Getting started: What to buy?

I have worked with embedded kits before and in college I have made stuff with microcontrollers but it has been a long time.
I am wanting to make an electronic harness tester which will likely have around thirty 16-channel analogue multiplexers (a 24 pin IC) connected to an Arduino board and any other necessary electronics.

I figure I should get these things:

  • Breadboard and general electronics to experiment and do testing without needing to solder.
  • Stripboards for the final circuits.
  • Oscilloscope. Some people have suggested analog Oscs. and I like them as well. They feel natural and fluid. I may not need an OSC but I like it so I should try to find one, hopefully cheap.
  • Logic probe for quickly detecting 0's and 1's
  • I already have soldering tools (just a soldering iron and wire so its basic; nothing advanced or extra-convenient)
  • I have a dremel type tool which is not high quality like a real Dremel but it will do for now.

Anything else I should get to get ready for testing and making this project?

I had some questions:

  • 30 guage wire? Is that too big for wiring IC's on stripboards/perfboards with lots of wires going around or should I get something smaller like 32 AWG?
  • Are perf boards better than strip boards? The terms are used interchangeably. I'm refering to the boards which have holes in them and no connecting strips.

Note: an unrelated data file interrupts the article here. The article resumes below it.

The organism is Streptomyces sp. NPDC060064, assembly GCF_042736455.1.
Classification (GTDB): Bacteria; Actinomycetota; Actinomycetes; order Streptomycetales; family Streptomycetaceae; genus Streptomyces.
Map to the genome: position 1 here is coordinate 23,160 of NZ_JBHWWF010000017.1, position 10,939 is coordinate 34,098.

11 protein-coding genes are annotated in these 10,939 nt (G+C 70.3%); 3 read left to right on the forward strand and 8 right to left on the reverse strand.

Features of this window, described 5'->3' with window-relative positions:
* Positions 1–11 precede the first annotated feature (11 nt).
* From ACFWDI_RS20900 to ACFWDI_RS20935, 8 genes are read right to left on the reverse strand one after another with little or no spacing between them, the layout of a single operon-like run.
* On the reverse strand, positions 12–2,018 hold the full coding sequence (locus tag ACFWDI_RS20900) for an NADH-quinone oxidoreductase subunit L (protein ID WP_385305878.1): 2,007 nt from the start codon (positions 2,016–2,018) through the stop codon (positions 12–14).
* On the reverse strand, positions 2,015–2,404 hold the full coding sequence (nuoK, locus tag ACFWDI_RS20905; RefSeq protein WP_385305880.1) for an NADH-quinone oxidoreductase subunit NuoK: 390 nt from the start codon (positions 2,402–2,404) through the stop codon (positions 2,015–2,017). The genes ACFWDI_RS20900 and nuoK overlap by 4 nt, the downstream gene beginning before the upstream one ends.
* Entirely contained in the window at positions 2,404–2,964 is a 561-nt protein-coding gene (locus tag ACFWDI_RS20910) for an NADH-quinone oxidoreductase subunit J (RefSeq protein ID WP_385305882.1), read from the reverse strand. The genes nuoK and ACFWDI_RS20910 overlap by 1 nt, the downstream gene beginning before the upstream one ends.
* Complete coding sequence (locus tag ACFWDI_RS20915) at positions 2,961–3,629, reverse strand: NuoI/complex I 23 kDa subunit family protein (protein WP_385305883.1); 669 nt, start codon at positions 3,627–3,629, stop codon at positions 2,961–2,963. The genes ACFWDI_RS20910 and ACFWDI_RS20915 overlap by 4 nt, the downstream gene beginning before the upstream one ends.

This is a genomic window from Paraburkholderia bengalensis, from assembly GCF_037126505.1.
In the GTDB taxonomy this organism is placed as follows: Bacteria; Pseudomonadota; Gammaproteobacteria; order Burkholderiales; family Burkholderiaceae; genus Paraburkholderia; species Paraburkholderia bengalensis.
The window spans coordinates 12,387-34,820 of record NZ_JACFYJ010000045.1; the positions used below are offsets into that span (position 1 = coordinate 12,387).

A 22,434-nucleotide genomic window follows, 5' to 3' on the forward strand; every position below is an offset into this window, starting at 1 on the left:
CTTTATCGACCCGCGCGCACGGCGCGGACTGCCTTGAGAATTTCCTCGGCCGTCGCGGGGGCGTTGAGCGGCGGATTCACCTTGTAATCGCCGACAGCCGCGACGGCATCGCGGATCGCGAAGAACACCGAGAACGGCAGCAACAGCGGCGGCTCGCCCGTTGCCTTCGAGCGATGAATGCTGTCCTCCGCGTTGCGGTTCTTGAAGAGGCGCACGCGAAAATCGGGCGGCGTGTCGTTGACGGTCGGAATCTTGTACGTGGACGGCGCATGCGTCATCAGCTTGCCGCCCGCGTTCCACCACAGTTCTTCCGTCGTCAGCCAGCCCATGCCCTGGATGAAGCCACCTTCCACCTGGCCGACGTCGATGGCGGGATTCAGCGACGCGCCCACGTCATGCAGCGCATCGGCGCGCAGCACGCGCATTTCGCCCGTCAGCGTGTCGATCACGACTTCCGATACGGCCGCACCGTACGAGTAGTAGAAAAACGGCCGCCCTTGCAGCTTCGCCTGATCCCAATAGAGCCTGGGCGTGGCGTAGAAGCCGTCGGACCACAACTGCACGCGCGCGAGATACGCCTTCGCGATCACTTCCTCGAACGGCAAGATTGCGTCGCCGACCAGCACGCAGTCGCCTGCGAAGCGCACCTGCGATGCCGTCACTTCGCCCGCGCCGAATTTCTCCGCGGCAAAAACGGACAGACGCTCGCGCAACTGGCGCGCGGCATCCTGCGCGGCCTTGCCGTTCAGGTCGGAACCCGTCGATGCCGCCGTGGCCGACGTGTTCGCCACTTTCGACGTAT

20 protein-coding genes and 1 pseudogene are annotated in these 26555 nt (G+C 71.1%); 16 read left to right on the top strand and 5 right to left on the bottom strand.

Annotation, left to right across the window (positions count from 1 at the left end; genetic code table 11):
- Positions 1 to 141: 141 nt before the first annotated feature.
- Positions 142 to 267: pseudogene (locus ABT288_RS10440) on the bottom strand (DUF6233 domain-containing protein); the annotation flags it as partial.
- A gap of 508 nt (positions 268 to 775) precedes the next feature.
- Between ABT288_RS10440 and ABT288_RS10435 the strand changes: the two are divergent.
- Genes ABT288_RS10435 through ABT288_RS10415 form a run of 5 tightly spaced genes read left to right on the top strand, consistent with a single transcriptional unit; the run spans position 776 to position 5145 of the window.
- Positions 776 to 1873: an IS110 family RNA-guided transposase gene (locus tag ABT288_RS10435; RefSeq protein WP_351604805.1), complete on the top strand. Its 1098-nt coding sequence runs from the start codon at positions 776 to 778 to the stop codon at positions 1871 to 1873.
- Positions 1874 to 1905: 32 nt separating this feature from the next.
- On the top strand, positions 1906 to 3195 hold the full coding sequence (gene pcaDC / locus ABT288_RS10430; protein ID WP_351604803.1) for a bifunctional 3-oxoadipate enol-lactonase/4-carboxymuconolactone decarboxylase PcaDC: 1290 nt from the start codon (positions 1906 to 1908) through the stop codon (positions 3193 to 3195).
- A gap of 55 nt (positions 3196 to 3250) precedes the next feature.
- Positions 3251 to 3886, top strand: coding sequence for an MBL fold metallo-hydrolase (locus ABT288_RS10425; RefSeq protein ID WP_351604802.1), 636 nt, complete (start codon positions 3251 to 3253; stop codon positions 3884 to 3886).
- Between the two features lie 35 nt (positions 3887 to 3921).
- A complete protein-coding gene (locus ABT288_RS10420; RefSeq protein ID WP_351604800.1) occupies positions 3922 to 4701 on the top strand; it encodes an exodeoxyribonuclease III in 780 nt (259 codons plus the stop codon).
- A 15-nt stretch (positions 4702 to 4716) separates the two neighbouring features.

For working with 30 24-pin ICs what kind of board should I get to make wiring easier?

Thats all I have for now. Thanks all.

For wire i use Wire-wrap | Products Available at Jameco Electronics
I find these helpful in order:
Logic probe
Logic analyser

I make my own PCBs
For cabling i use these

I have used these:

Get a copy of Eagle. The 'light' license is free. Then use it to create your schematic. Use this with a breadboard to test the initial concept with one or two of the big ICs.

Then use Eagle to design a PCB. Use the 'tNames' layer to add lots of labels to the pins, and 'bNames' to put the labels on the bottom side of the board too. Send it out to one of the services that creates PCBs. I use OSH Park but there are a lot of other similar services out there. A small board might cost $3 and a big one might be $30.

Thirty 16-pin multiplexers? That's a lot of pins. You definitely need a PCB, probably several daisy-chained. If you find that you are running into problems with the maximum size of the PCB in Eagle then that is an indication that your design is too complex for a hobby project and you either need to simplify the individual PCBs or charge your customer more money.

30AWG is really tiny. That is difficult to work with. Most of my hookup wire for prototyping is 24AWG. 28AWG is normal ribbon cable.

Thanks all. I did some shopping now. I'll look into that Eagle software.